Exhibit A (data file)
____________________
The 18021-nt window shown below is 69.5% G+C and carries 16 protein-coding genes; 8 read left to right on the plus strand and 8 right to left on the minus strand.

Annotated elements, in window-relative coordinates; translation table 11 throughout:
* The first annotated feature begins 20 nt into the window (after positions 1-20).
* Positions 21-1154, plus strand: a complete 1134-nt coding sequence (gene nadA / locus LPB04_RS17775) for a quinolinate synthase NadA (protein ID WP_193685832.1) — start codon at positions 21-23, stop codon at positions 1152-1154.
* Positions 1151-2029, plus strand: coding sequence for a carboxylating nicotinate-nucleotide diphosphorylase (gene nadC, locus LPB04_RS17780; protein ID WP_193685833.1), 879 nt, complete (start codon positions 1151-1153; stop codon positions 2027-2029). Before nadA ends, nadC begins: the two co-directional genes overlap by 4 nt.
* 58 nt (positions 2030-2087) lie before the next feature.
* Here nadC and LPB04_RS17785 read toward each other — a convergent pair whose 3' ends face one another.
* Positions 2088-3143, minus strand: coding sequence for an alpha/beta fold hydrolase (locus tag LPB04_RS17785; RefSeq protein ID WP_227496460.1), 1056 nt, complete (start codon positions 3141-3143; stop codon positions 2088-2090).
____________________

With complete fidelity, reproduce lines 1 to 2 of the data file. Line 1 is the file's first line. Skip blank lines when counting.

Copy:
The 18021-nt window shown below is 69.5% G+C and carries 16 protein-coding genes; 8 read left to right on the plus strand and 8 right to left on the minus strand.

Annotated elements, in window-relative coordinates; translation table 11 throughout: